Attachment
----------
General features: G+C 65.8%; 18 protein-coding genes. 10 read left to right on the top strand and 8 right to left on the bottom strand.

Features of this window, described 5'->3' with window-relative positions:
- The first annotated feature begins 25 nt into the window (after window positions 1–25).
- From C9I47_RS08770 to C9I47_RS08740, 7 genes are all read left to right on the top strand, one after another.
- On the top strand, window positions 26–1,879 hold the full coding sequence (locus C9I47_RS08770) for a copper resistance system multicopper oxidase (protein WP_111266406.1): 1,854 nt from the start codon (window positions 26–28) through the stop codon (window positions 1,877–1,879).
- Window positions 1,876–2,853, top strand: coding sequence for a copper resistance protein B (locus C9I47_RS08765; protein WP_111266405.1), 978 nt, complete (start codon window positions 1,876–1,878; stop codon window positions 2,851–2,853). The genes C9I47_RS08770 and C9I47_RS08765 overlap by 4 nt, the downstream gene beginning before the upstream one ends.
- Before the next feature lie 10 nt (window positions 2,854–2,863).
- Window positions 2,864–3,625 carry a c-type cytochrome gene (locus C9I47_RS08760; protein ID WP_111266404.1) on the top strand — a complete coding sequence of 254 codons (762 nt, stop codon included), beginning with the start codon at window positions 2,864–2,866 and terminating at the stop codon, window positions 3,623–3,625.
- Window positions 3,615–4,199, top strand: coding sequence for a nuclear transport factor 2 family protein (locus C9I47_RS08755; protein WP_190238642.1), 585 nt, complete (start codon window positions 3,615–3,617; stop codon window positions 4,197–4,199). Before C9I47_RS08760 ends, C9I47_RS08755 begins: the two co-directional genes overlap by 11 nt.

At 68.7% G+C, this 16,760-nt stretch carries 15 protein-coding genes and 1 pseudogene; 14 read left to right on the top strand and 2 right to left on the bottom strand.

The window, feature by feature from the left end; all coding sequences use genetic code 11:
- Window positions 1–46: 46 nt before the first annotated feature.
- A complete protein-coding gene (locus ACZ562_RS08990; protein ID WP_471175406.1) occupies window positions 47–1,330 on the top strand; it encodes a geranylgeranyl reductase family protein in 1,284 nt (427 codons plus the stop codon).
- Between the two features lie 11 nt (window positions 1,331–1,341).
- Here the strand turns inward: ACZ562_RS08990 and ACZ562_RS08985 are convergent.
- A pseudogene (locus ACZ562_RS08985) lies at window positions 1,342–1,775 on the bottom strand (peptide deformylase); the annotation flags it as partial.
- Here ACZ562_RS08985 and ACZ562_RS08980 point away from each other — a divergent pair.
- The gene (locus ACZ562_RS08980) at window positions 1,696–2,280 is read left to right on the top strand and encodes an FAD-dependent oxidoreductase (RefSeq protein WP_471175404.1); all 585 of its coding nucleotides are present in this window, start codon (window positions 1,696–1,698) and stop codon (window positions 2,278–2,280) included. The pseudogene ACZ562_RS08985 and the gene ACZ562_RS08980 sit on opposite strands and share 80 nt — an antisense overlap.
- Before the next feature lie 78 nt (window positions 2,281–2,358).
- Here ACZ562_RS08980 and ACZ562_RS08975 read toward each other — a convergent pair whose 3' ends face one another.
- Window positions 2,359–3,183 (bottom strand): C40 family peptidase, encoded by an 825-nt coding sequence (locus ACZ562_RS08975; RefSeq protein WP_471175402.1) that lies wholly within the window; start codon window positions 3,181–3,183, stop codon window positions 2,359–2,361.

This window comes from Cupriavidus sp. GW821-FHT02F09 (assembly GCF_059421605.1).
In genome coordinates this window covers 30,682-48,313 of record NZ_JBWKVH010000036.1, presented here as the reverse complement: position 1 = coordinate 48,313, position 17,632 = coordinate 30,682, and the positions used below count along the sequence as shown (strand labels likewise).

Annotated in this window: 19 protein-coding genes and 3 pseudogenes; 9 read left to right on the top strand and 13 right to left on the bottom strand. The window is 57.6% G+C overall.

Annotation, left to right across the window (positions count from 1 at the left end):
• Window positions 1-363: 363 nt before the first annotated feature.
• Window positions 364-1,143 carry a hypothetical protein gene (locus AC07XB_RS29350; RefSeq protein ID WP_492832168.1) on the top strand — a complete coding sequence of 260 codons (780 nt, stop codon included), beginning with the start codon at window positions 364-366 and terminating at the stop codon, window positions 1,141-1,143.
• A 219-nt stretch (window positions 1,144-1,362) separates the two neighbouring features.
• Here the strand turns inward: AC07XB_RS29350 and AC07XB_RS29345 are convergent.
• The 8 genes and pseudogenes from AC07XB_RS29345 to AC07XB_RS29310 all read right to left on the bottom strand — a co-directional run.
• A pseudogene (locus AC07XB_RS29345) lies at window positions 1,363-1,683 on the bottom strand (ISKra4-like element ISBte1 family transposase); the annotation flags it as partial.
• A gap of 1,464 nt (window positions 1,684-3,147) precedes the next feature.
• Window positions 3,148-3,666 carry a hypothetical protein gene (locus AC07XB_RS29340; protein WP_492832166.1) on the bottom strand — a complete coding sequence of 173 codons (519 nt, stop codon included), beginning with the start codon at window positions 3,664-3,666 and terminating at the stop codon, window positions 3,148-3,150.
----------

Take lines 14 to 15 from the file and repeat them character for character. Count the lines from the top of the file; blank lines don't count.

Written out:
- Between the two features lie 11 nt (window positions 1,331–1,341).
- Here the strand turns inward: ACZ562_RS08990 and ACZ562_RS08985 are convergent.